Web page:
Lendified expressed doubts about moving forward as a company after posting first quarter loss

Lendified said it is running an accumulated deficit of $52.2 million.

FinTech company Lendified Holdings announced its financial results for the first quarter of 2022, expressing doubts that it may be able to continue as a viable company.

Lendified, which provides short-term loans to small businesses in Canada, said in its SEDAR filing for the first quarter of 2022 that it is running an accumulated deficit of $52.2 million, and that at the end of December 21, 2021 its liabilities exceeded its assets by $6 million.

“These matters, in conjunction with the ongoing COVID-19 global pandemic, are material uncertainties that cast significant doubt on the company’s ability to continue as a going concern,” the filing bluntly stated.

Lendified said to move ahead would depend on its ability to obtain additional financing and achieve a profitable level of operation to provide it with sufficient funds to operate the business.

“If the company is unable to obtain additional funding and attain profitable levels of operation, the company may be unable to continue to realize on its assets and to discharge its liabilities in the normal course of business,” Lendified warned in its filing.

Lendified blamed both the pandemic and the measures the federal government put in place to fight COVID-19 for its woes. It said that the global outbreak of coronavirus “has had a significant impact on businesses through restrictions put in place by the Canadian government regarding travel, business operations and isolations/quarantine orders.”

Lendified posted a net loss of $392,442 for the first quarter compared to $538,847 for the same period in the previous year.

BetaKit contacted Lendified for comment, but had received no response at presstime.

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Lendified first landed on the TSX Venture Exchange in 2020 through a reverse-takeover.

Almost immediately, the company began to show signs of internal strife. Its CFO resigned within a couple of months of Lendified going public. A week later the company issued a news release stating that COVID-19 had resulted in defaults, disruptions, and delays under its loans to Lendified borrowers.

“Lendified has a history of losses and negative operating cashflows since inception,” the company stated. “Its plans are to generate profit and positive operating cashflows; however, it has not yet done so. Lendified relies on debt to fund its ongoing operations and as a result, Lendified continues to carry significant debt. The company’s ability to operate is dependent on its ability to service that debt. The impact on revenues from the COVID-19 pandemic has had a material negative impact on Lendified’s ability to do so.”

It further noted that Lendified was in default of its credit facilities with its secured lenders, and noted that at least one paused funding new loans, indicating that it wanted to reduce its exposure to Lendified, and carry out an “orderly wind-down” of its loan collateral.

Despite complaining that the federal government’s COVID-19 policies had negatively impacted the company, Lendified received $237, 348 in Canada Emergency Wage Subsidy by the end of 2021.

Since 2020, the company has switched CEOs three times.

In spite of its ongoing troubles, Lendified manage to secure another $10 million debt facility from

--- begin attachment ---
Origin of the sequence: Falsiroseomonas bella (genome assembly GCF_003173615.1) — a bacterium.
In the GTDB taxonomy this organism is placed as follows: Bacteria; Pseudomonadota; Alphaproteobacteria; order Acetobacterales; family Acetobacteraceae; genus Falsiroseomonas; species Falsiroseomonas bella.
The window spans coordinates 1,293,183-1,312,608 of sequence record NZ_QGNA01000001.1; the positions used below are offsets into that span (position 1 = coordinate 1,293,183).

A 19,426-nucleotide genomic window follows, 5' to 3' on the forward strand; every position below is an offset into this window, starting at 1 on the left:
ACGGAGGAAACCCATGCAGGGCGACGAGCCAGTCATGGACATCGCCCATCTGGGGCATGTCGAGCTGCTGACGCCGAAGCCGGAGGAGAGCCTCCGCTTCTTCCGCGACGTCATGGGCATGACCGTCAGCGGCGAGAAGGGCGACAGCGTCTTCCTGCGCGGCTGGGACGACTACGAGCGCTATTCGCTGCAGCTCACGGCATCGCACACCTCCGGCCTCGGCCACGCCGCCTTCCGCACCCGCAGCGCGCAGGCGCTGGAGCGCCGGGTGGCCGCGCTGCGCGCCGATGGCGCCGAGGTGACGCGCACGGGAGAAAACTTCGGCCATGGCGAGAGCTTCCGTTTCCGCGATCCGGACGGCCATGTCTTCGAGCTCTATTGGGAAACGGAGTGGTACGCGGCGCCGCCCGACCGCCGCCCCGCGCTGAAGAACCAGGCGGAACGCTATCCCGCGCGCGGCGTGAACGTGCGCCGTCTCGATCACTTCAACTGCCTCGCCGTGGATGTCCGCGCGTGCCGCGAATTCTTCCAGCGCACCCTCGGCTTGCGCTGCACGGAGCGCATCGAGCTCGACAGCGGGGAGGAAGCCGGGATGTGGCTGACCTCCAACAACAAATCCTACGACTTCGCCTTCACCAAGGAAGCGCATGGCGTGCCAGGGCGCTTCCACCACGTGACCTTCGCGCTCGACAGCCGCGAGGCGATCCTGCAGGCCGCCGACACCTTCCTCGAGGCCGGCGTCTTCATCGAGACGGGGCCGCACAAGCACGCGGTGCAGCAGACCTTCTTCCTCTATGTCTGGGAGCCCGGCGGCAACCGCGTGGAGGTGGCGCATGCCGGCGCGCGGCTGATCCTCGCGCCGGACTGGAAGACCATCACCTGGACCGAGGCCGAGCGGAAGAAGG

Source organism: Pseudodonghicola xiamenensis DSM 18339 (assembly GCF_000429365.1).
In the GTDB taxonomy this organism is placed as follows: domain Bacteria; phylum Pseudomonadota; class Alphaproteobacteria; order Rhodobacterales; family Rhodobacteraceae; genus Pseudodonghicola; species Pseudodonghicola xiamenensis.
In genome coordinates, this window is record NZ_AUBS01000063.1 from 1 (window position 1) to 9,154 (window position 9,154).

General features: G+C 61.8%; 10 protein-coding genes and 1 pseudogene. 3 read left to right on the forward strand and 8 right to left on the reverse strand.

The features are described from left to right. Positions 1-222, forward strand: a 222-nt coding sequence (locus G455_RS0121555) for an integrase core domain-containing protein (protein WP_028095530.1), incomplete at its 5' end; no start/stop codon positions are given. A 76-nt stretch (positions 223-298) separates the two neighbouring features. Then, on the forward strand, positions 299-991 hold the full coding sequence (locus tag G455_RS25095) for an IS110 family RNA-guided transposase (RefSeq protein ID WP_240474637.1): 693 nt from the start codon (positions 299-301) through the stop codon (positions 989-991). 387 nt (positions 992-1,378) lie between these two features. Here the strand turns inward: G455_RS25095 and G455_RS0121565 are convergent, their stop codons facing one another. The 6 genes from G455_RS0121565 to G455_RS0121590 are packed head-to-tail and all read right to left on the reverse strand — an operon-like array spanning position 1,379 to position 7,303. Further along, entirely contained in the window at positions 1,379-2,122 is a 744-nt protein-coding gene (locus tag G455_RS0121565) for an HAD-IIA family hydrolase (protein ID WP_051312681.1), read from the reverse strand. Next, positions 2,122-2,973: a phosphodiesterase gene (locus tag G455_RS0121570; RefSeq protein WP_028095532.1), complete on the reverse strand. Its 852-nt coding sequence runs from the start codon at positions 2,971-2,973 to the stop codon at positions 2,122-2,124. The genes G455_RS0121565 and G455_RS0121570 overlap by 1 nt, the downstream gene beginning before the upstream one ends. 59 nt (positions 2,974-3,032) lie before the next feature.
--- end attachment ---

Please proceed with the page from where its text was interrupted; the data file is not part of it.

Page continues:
Windsor Private Capital and Firepower Capital in 2021. It raised another $5 million through a private placement that same year.

Lendified’s share price sat at 10 cents down from a 50-week high of 50 cents at presstime.

RELATED: How Lending Loop pivoted from peer-to-peer lending to a cross-border banking platform for e-commerce

Lendified is not the only FinTech startup with a model of providing loans to small businesses to run into problems during the pandemic. Lending Loop ended up pivoting its business model to cross-border payments in order to preserve itself.

During the pandemic, small businesses no longer wanted to take on new debt, while at the same time the Canadian government began providing loans to small businesses through a number of different programs.

The Canadian Lenders Association (CLA), a group that includes FinTech and alternative lenders, called on the federal government in 2020 to extend its current economic stimulus plan to include alternative lending options to small businesses.

“The CLA members strongly support the Government of Canada’s $10 billion capital allocation to BDC/EDC,” the letter read. “However, tens of thousands of truly small businesses, such as restaurants, retail stores, and auto repair shops, may not be adequately served.”

CLA member companies include Lendified, and Lending Loop, among others.

Founded in 2015, Lendified secured a $15 million Series A raise in 2019.

The FinTech previously raised $8 million in seed and follow-on funding. The company has also previously raised $80 million in senior debt funding for its lending business, to finance working capital loans underwritten by Lendified.

Lendified competed at FinTech Startup Pitch Contest, which took place during the 2018 Canada FinTech Forum in Montréal. While it didn’t win the top prizes, the company ended up receiving a surprise offer of investment of $150,000 each from Luge Capital and BDC Capital, through its Women in Technology Fund.

Charles Mandel

Charles Mandel

Charles Mandel's reporting and writing on technology has appeared in Wired.com, Canadian Business, Report on Business Magazine, Canada's National Observer, The Globe and Mail, and the National Post, among many others. He lives off-grid in Nova Scotia.

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